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In Brief

Western Liberty Bancorp gets OK to list shares on Nasdaq

Western Liberty Bancorp. said Monday that it received approval to list its shares on the Nasdaq Global Market and expects to do so on the day after closing on Service1st Bank of Nevada.

The Las Vegas-based bank holding company now trades on the Over-the-Counter Bulletin Board. Its stock was delisted from the NYSE Amex Exchange in February because the company had a insufficient number of shareholders and other factors.

The closing is expected to occur by about Oct. 28.

Western Liberty will inject $25 million in additional capital into Service1st and pay Service1st shareholders the book value of the bank, approximately $20 million.

Service1st will continue to operate with the same name and to retain William Martin as chief executive officer.

Ex-Sands executive becomes finance chief for Borders

Former Las Vegas Sands Corp. executive Scott Henry has joined bookselling chain Borders Group as chief financial officer.

Henry, 45, had been operating his own financial consulting business since leaving Las Vegas Sands in 2009. He held numerous financial positions with the casino operator during his five years with the company, including CFO.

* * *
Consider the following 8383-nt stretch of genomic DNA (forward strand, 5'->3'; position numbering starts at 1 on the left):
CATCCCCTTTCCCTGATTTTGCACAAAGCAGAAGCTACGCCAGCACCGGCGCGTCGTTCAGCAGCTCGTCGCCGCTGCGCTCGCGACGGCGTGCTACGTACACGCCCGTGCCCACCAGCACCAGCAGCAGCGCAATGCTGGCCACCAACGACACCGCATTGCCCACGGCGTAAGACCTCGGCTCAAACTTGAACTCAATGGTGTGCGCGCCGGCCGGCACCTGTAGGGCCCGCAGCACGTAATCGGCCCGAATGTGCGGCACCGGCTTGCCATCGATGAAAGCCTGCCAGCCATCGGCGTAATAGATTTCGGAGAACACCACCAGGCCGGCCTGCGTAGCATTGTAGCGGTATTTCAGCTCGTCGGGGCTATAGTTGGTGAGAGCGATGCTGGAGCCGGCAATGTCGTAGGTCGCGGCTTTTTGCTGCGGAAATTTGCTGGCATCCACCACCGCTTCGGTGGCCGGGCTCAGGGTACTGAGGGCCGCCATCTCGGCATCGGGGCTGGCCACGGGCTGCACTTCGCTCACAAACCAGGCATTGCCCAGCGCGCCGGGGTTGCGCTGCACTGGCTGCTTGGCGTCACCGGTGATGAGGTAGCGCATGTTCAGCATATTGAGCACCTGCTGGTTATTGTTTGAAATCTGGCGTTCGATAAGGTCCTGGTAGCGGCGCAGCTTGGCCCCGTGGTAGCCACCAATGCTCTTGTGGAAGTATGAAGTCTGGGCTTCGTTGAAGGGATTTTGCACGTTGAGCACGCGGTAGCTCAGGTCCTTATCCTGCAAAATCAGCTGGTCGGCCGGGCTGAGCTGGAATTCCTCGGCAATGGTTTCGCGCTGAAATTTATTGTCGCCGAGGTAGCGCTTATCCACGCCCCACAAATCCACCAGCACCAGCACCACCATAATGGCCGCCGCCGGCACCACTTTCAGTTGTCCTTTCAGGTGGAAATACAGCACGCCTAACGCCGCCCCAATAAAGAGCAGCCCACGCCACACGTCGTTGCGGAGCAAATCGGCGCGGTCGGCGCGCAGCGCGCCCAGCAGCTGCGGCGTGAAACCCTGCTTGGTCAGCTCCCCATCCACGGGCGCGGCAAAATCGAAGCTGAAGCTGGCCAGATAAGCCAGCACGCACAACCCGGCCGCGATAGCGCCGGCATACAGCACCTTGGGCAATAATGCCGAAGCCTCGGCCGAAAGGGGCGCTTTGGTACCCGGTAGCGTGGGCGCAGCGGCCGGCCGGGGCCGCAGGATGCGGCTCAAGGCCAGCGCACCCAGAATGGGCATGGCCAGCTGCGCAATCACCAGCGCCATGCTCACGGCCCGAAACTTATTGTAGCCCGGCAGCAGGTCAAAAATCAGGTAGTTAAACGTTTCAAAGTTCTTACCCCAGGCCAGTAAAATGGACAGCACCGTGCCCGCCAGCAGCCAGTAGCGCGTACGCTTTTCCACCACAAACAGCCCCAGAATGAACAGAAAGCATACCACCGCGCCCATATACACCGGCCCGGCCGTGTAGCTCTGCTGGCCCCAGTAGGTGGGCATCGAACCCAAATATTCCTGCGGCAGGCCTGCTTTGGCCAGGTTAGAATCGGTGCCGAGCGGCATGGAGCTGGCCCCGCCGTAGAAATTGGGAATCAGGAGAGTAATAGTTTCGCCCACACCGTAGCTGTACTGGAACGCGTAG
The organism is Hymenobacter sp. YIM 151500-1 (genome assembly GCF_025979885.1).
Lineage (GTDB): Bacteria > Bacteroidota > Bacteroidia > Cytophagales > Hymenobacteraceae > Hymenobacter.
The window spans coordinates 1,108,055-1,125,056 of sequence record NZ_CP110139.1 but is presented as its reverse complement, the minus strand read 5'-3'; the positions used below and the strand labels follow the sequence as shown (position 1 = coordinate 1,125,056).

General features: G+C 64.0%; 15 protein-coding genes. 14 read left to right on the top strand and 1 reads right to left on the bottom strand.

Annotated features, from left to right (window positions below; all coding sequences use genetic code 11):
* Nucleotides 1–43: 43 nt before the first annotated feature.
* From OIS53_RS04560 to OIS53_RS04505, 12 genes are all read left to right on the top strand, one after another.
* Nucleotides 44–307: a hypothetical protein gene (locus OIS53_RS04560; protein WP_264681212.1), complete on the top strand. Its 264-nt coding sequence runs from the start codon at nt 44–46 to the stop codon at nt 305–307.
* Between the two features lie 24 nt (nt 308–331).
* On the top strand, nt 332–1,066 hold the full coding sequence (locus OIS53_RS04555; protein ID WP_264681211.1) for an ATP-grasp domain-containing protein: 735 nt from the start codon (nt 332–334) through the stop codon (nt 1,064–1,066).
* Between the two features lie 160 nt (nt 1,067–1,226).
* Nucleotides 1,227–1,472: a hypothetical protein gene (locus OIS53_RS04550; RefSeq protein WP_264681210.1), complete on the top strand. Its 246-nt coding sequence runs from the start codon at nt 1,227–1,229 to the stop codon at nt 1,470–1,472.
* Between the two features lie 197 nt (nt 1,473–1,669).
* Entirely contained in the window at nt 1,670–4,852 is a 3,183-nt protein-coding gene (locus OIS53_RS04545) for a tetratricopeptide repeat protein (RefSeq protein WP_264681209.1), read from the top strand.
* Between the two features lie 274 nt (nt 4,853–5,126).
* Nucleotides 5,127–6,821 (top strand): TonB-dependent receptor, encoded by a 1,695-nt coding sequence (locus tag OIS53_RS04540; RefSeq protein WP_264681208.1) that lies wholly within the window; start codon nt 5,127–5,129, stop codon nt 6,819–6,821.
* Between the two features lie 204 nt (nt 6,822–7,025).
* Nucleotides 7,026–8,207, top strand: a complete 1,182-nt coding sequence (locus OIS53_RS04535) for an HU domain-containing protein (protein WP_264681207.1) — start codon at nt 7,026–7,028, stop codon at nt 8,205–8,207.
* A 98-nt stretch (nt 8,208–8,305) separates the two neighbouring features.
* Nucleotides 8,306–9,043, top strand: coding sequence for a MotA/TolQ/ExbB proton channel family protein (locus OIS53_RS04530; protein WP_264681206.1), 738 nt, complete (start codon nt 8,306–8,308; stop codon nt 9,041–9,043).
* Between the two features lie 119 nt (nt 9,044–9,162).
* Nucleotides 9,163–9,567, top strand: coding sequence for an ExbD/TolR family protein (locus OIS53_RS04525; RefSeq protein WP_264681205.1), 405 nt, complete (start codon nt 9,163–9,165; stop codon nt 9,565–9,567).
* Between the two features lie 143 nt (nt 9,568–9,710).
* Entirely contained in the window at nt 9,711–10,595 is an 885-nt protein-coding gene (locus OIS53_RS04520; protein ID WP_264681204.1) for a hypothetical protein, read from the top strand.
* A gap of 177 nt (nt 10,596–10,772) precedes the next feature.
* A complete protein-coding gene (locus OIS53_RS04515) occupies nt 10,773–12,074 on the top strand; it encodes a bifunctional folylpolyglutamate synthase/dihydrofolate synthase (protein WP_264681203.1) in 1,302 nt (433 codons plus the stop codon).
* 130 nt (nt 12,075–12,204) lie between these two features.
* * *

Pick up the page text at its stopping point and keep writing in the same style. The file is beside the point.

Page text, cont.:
Before joining Las Vegas Sands, Henry spent 17 years as an investment banker on Wall Street.

Henry will still have ties to the gaming industry. He is a member-elect of the pending board of directors for the reconstituted Herbst Gaming.

Borders is based in Ann Arbor, Mich., and the bookseller, which is traded on the New York Stock Exchange (ticker: BGP), has gone through several management changes since Bennett LeBow invested $25 million in the company in May and became chief executive officer and the largest shareholder.

Zions Bancorporation reports slimmer loss for third quarter

Zions Bancorporation, the $51 billion holding company for Nevada State Bank and other financial institutions in the west, on Monday reported that its third-quarter loss dropped by more than half from a year ago.

The company lost $80.5 million, or 47 cents per share, in the quarter ended Sept. 30, compared with a loss of $181.9 million, or $1.43 per share, a year earlier.

Analysts polled by Thomson Reuters has expected a third-quarter loss of 50 cents per share.

Nonperforming loans declined 10 percent to $2.3 billion.

Foreclosed property declined 17 percent to $305 million from $365 million at the end of the second quarter, excluding real estate owned supported by the Federal Deposit Insurance Corp.

Zion shares gained 63 cents, or 3.04 percent, Monday to close at $21.35 on the Nasdaq National Market.


IBM net income increases;
mainframe computer assists

IBM Corp. said Monday that its net income rose 12 percent as it wrung more out of its services and software divisions and got a lift from a new mainframe computer.

IBM earned $3.59 billion, or $2.82 per share, in quarter ended Sept. 30, up from earnings of $3.21 billion, or $2.40 per share, a year earlier.

Analysts polled by Thomson Reuters expected earnings of $2.75 per share.

Revenue rose 3 percent to $24.27 billion.